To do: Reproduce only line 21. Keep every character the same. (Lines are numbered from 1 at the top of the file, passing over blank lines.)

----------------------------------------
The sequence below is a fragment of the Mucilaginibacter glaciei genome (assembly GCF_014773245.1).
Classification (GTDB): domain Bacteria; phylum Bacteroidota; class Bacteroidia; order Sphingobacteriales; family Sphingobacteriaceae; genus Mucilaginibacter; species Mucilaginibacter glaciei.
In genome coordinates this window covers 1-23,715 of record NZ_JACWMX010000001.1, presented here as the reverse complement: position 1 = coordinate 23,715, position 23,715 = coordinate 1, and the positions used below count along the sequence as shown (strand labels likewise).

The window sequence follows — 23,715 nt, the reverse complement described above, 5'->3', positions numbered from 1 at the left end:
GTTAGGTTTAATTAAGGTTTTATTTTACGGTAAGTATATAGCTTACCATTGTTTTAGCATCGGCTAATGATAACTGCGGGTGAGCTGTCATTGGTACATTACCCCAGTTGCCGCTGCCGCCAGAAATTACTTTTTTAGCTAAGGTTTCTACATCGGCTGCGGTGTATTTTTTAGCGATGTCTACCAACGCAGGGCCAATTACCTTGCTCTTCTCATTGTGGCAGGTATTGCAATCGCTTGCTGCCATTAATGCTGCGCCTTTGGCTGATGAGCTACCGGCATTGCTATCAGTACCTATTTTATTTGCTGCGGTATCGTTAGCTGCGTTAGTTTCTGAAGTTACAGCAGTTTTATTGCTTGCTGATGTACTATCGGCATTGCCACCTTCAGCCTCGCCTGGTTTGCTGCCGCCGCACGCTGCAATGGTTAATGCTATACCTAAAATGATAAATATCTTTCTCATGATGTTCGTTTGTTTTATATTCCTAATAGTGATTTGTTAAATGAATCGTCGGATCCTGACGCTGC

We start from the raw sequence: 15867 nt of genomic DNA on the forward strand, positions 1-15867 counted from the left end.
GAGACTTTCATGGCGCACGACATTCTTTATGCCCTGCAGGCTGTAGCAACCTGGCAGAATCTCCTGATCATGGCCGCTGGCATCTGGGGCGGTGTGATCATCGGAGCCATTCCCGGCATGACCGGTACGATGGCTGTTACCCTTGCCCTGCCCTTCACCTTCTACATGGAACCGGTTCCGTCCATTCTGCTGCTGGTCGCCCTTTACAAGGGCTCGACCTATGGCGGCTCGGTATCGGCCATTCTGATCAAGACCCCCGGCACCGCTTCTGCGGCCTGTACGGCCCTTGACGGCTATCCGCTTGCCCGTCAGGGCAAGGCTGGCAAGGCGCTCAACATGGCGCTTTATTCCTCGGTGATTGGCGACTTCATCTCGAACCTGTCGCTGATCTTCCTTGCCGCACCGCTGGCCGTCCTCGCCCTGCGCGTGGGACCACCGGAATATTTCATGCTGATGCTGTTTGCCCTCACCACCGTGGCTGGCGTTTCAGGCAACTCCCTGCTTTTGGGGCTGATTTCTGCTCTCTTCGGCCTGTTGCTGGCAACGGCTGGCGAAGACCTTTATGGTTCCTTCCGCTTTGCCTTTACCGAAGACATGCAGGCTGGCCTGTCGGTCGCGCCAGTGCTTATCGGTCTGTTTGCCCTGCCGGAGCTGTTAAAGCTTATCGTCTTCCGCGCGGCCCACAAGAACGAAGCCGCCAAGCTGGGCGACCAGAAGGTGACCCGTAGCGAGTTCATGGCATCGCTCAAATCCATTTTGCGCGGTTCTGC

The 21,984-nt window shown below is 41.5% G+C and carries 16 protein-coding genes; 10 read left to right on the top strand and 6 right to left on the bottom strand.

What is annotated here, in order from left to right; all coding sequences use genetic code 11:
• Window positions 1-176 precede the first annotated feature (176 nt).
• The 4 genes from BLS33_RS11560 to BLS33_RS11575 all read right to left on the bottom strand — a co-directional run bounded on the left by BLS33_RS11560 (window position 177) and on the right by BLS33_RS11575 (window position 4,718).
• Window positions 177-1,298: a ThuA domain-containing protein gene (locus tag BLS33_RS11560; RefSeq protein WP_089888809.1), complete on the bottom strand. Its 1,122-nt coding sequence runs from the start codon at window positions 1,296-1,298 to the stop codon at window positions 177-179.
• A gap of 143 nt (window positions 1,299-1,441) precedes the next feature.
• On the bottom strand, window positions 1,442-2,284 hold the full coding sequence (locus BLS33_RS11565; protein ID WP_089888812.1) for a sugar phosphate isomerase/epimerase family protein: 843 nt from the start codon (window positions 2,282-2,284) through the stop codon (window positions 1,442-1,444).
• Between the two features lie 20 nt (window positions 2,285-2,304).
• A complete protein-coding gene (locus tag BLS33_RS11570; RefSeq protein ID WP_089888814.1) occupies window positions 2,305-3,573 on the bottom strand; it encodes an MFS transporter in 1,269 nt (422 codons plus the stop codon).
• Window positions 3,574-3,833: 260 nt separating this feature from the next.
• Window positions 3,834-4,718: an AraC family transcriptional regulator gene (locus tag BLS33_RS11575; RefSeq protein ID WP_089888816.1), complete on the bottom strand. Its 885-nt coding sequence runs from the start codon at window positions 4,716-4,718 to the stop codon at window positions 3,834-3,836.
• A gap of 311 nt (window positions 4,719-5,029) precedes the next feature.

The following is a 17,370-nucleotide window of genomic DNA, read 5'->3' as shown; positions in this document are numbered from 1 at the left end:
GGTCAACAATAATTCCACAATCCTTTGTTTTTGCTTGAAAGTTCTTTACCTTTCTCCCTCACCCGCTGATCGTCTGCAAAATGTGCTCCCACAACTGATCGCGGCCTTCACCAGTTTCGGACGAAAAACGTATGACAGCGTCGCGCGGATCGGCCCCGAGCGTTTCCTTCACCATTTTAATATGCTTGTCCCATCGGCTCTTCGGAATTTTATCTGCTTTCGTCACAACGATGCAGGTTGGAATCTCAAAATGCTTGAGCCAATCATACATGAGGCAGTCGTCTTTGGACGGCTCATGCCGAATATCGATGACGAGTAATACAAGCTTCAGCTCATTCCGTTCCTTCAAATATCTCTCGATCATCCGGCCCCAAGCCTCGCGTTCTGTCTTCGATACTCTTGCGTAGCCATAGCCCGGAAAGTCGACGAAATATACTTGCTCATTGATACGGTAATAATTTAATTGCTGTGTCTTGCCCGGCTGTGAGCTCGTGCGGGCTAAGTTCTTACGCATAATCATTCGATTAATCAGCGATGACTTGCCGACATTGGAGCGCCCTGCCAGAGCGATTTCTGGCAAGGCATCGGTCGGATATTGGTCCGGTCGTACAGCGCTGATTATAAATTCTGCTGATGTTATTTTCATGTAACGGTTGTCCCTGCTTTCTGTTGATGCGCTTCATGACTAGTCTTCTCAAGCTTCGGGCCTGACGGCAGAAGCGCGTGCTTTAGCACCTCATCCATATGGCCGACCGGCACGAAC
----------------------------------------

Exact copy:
GGTCAACAATAATTCCACAATCCTTTGTTTTTGCTTGAAAGTTCTTTACCTTTCTCCCTCACCCGCTGATCGTCTGCAAAATGTGCTCCCACAACTGATCGCGGCCTTCACCAGTTTCGGACGAAAAACGTATGACAGCGTCGCGCGGATCGGCCCCGAGCGTTTCCTTCACCATTTTAATATGCTTGTCCCATCGGCTCTTCGGAATTTTATCTGCTTTCGTCACAACGATGCAGGTTGGAATCTCAAAATGCTTGAGCCAATCATACATGAGGCAGTCGTCTTTGGACGGCTCATGCCGAATATCGATGACGAGTAATACAAGCTTCAGCTCATTCCGTTCCTTCAAATATCTCTCGATCATCCGGCCCCAAGCCTCGCGTTCTGTCTTCGATACTCTTGCGTAGCCATAGCCCGGAAAGTCGACGAAATATACTTGCTCATTGATACGGTAATAATTTAATTGCTGTGTCTTGCCCGGCTGTGAGCTCGTGCGGGCTAAGTTCTTACGCATAATCATTCGATTAATCAGCGATGACTTGCCGACATTGGAGCGCCCTGCCAGAGCGATTTCTGGCAAGGCATCGGTCGGATATTGGTCCGGTCGTACAGCGCTGATTATAAATTCTGCTGATGTTATTTTCATGTAACGGTTGTCCCTGCTTTCTGTTGATGCGCTTCATGACTAGTCTTCTCAAGCTTCGGGCCTGACGGCAGAAGCGCGTGCTTTAGCACCTCATCCATATGGCCGACCGGCACGAAC